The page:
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What Drivers Need to Know About Non-Owner Car Insurance
Even if you don’t own a car, you might need your own auto insurance coverage. A special kind of policy called non-owner car insurance should fit the bill.
Non-owner car insurance provides liability coverage when you’re renting a vehicle or borrowing someone else’s car. Liability insurance pays for injuries and property damage that you cause to other drivers and their passengers.
A non-owner auto insurance policy might be right for you if:
- You’ve been convicted of a DUI or other serious violation and your state requires you to file an SR-22 form — called a FR-44 form in some states — to get a driver’s license or to get yours reinstated. These forms prove that you have car insurance. A non-owner policy will suffice if you don’t own a car.
- You rent cars frequently. A non-owner policy might be cheaper than paying for the rental car company’s liability insurance every time.
- You use a car-sharing service such as Zipcar, which lets members rent cars for as little as an hour or as long as seven days. A non-owner policy supplements the liability coverage the car-sharing service provides. You might want this extra layer of protection if you have savings or other assets to protect in case an accident victim sues you in addition to the car-sharing service.
- You borrow others’ cars frequently. Normally, if you caused an accident while driving a friend’s car, his or her insurance would pay. But if the costs exceed your friend’s liability limits, you could be on the hook for the remaining bills. Non-owner car insurance would supplement your friend’s coverage in this case.
A non-owner policy can also establish continuous auto insurance coverage. Having periods when you’re uninsured — even if you’re between vehicles — could make you look “risky” in the eyes of some auto insurers and lead to high rates down the road when you buy a car and apply for a standard insurance policy.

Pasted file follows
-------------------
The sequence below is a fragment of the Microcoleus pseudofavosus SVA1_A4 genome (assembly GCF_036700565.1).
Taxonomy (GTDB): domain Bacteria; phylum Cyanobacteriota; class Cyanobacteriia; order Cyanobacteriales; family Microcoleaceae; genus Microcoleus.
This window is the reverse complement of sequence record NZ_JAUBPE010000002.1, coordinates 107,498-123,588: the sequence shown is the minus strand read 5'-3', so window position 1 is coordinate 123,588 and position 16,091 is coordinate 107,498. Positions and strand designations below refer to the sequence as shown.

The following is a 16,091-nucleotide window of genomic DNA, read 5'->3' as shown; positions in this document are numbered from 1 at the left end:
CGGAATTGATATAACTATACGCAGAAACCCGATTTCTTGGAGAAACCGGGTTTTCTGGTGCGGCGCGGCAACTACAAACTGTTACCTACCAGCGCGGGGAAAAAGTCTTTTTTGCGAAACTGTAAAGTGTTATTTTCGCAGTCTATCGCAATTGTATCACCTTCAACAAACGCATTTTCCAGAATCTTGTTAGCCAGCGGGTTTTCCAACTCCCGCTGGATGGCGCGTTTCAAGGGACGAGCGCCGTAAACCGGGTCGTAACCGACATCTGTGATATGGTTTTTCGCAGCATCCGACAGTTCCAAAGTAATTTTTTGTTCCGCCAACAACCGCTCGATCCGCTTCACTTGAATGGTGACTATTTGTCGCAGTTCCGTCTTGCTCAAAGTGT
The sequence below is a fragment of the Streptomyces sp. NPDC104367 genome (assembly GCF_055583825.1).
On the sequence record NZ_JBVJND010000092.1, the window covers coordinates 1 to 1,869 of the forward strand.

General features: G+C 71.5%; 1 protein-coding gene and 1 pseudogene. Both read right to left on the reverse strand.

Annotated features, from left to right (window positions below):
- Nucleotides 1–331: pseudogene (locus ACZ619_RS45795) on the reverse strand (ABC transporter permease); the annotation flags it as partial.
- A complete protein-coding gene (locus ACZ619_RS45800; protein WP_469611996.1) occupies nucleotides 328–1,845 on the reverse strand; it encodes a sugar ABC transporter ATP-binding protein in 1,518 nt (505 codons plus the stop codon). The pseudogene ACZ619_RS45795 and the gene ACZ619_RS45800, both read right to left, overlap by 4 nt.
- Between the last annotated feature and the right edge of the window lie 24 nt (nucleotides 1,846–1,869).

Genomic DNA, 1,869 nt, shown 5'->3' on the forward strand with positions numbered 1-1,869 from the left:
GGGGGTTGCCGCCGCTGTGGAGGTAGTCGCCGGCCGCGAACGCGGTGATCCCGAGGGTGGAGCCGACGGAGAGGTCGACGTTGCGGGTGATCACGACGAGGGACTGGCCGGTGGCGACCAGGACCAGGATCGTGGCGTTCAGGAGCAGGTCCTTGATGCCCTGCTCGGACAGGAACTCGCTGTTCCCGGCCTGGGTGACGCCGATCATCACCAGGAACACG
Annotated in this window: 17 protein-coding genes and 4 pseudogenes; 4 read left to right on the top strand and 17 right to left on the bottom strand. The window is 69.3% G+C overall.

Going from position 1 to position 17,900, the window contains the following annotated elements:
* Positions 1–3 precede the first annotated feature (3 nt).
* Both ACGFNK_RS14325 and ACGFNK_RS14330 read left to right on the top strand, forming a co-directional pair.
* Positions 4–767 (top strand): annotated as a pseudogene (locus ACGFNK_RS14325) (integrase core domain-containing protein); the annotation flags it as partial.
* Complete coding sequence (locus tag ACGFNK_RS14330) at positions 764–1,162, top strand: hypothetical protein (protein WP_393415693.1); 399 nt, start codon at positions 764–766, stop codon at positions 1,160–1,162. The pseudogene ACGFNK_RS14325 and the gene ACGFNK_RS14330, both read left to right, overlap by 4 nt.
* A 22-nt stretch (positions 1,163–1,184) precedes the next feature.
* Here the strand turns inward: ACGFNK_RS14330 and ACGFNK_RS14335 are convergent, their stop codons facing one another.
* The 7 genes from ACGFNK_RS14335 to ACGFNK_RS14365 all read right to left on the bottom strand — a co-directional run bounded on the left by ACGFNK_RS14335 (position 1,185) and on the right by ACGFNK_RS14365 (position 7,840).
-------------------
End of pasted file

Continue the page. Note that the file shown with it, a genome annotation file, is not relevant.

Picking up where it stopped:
When not to bother
You’re not a good candidate for non-owner car insurance if you have regular access to a car and are covered by the owner’s policy. You don’t need a non-owner policy, for instance, if you live with your parents and use their cars. In most cases, you’ll be listed as a driver on their policy.
Non-owner insurance coverage details
In addition to liability insurance, a non-owner policy can include medical coverage for yourself and uninsured/underinsured motorist insurance, in some states. Uninsured/underinsured motorist insurance covers your medical bills if you’re injured in an accident caused by a driver without any or enough liability insurance.
Non-owner insurance does not include collision or comprehensive insurance. In a standard auto policy, these cover repairs or replacement of the vehicle you own. That means you’ll still have to take some precautions at the rental car counter. Use a credit card that offers rental car coverage or buy the rental car company’s collision-damage waiver, which removes your financial responsibility for damage to the car.
Cost of a non-owner policy
Typically, you can buy a non-owner car insurance policy for less than you’d spend for the same level of liability coverage on a standard car insurance policy. The cost is lower because you don’t have regular access to a car.
The price depends on your age and driving record, where you live and how often you plan to drive.
While you can get car insurance quotes online for standard car insurance, you should call agents or companies to buy a non-owner car insurance policy.